The recognition of the four/three dimensional differential is fundamental to the OSM. In the theory gravity is not a force but an effect of that 4/3 differential. Three dimensional matter represents a hole in the four dimensional dis-continuum of the electromagnetic radiation (EMR) that permeates the cosmos everywhere there is no matter (mass). Here the term dis-continuum is used in recognition of the fact that EMR is discrete not continuous and to differentiate it from the mathematician’s spacetime continuum. EMR in this conception falls into the dimensional hole presented by matter which consequently curves nearby light in the manner observed. This gravitational effect is local to the material object and short range. It is not a force field.
The apparent gravitational ‘force” between two objects in relative proximity is simply the cumulative effect of their individual local absorption of the EMR that separates them. The absence of ‘space’ in this analysis is simply in keeping with empirical reality. The existence of an empty ‘space’ container in which matter and energy exist has no empirical foundation and therefore has no place in scientific theory. What separates material objects in the cosmos is at minimum, always and everywhere EMR. This is neither a hypothesis nor conjecture, but an assertion of observational fact.
In a similar vein it can be stated that there is no empirical evidence for the existence of a ‘time’ independent of the material processes by which we measure it. That is to say that ‘time’ is a characteristic of the sequential nature of material processes which are themselves a consequence of the three dimensional nature of matter. ‘Time’ as a free-standing entity is a concept, like ‘space’, that lacks any empirical evidence to support it.
The cosmos of the OSM then consists of two fundamental entities, matter and electromagnetic energy. Matter may be considered a distinct form of bound electromagnetic energy, and electromagnetic energy may be considered a distinct form of un-bound matter. Neither view is complete in itself; only both views, held equally, presents an accurate representation of empirical reality. This leads to an awareness that our understanding of the fundamental physical processes of the cosmos is deficient. We have some knowledge of the matter to EMR transformation but no real grasp of the process by which matter is generated from EMR except for a strained mathematical concept that something came from nothing in a myth-like creation event far back in an inaccessible and unobservable past. The OSM presents fertile ground for observational research in this area. The quasar–active galaxy relationship needs to be fully investigated, with the blinders of big bang orthodoxy discarded in favor of the observational evidence.
There are other avenues for actual physical research suggested by the OSM. The tired, over-stretched, laboratory derived concept of entropy needs to be set aside in cosmology since there are no closed systems in the cosmos. What is needed is a robust theory of thermodynamic reciprocity in which systems sequentially wind-up and then wind-down. Entropy, as currently conceived, is a half-baked, half-loaf of reality. The active galaxy –quasar relationship and the existence of living things suggests that the underlying dynamic may be scale-invariant and can possibly be generalized.
As already suggested gravity has to be reconceived as a direct interaction between three-dimensional matter and four-dimensional EMR. Matter represents a hole or dimensional vacuum to the EMR that surrounds it and into which the EMR preferentially ‘falls’. When all the EMR sources surrounding a material object are at great distances there is an omni-directional inflow of EMR into the matter ‘hole’ which is the source of a material object’s inertia.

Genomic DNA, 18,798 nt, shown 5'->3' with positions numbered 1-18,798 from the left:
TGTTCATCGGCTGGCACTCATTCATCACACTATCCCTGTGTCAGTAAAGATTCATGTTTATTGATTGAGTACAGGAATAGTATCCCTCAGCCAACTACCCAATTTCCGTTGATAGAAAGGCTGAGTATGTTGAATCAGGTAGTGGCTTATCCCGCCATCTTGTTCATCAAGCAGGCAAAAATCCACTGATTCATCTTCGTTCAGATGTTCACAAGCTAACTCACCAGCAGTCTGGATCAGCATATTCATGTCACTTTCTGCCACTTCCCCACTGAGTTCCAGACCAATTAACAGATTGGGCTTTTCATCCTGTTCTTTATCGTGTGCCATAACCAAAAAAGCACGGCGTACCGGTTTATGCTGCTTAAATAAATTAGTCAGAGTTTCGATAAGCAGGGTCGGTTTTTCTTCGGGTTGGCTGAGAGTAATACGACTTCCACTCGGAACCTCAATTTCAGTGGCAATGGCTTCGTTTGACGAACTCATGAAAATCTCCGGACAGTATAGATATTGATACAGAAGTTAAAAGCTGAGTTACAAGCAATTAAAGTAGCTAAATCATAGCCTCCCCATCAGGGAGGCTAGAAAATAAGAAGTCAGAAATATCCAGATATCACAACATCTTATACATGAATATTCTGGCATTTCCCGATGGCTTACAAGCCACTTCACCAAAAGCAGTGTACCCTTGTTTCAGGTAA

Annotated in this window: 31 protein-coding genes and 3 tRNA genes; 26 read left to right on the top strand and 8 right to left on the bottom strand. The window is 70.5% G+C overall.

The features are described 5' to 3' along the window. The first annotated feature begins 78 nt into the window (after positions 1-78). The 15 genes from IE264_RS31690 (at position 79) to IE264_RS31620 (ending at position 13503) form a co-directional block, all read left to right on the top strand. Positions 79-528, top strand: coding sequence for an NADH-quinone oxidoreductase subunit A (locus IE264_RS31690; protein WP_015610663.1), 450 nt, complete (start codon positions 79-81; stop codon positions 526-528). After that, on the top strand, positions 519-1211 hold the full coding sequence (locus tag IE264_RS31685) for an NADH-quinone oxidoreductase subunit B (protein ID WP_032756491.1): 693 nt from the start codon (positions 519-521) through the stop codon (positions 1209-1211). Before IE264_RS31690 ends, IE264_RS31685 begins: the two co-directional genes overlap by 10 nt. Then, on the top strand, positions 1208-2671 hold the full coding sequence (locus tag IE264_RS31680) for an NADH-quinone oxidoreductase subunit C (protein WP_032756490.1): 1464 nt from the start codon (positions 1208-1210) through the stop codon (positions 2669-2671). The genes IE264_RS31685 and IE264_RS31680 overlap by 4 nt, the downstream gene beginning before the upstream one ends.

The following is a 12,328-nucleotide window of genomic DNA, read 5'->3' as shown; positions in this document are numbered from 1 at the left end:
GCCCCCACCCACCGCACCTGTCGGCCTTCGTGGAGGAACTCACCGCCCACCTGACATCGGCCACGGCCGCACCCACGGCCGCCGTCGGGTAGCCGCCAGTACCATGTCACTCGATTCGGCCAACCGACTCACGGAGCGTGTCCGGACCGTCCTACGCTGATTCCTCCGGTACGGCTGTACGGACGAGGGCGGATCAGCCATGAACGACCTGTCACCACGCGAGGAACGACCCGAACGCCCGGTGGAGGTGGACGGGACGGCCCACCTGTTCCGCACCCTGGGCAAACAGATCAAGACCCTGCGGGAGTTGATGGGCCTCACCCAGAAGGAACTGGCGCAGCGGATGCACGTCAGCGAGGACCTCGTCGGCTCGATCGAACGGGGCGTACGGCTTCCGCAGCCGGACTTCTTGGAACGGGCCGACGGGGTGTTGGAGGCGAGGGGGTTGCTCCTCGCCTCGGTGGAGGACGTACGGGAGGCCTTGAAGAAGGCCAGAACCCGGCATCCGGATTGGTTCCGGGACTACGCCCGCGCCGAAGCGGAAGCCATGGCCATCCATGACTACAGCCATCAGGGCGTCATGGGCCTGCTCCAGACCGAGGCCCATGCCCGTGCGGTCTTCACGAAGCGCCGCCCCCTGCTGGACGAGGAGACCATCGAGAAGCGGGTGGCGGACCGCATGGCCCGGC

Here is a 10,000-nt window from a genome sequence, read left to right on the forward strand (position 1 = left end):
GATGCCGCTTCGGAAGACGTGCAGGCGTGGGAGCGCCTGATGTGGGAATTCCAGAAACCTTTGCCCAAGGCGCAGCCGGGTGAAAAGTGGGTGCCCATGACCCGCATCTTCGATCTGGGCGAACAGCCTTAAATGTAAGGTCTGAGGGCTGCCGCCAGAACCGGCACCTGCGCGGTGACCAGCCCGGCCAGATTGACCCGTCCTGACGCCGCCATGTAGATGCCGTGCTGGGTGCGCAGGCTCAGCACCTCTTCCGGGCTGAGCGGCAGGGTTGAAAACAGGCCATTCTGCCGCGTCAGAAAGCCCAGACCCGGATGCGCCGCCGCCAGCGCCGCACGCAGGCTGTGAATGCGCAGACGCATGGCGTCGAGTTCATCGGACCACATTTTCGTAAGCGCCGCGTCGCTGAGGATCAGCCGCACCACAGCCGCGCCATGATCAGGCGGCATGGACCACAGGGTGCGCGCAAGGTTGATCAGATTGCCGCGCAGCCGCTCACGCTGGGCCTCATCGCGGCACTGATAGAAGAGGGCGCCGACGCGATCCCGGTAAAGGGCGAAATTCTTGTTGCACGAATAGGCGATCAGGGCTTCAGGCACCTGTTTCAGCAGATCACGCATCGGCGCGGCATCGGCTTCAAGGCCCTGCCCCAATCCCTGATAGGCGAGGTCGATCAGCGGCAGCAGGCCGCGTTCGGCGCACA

When two material objects are in close proximity there is a shadow area between them. When EMR traverses that area as part of an expanding spherical wavefront the section within the shadow area is truncated at both ends by direct absorption of the two masses and also shortened as parts of the wavefront in close proximity to both masses are drawn inward. Summed over all the incoming wavefronts within the shadow, this is what constitutes gravitational attraction – a shortening of the distance between the two masses.
For the most part EMR is thought of and studied as a linear phenomenon – as being composed of light rays. The behavior of EMR as an omnidirectionally expanding wavefront is a neglected area of physics that is ripe for experimental and theoretical exploration.
The Open Source Model then can account for the cosmological redshift, the cosmic microwave background radiation, even gravity, without venturing beyond the realm of empirically verifiable entities and events. It does, of course, need to be quantified. Trivially this is certainly doable because anything can be quantified as long as your quantitative model is not constrained by the limitations of physical reality. The Open Source Model does have just such a requirement however. Any proposed quantification cannot invoke events that cannot be observed or entities that cannot be detected. All proposed features of the quant model must be empirically verifiable.
This brings us to the reason why the Open Source Model of the Universe is so named. Quantification of the model is hereby opened to all interested parties. The only requirements are that no purely mathematical procedures be invoked that do not have a physical correlate and that all hypotheses and conjectures be empirically verifiable. Both individual effort and teamwork are encouraged. The model is to be built upon physics; physics shall not be required to conform to the model. Interested parties should be aware that for the foreseeable future no funding of any sort is likely to be available for any efforts in this area.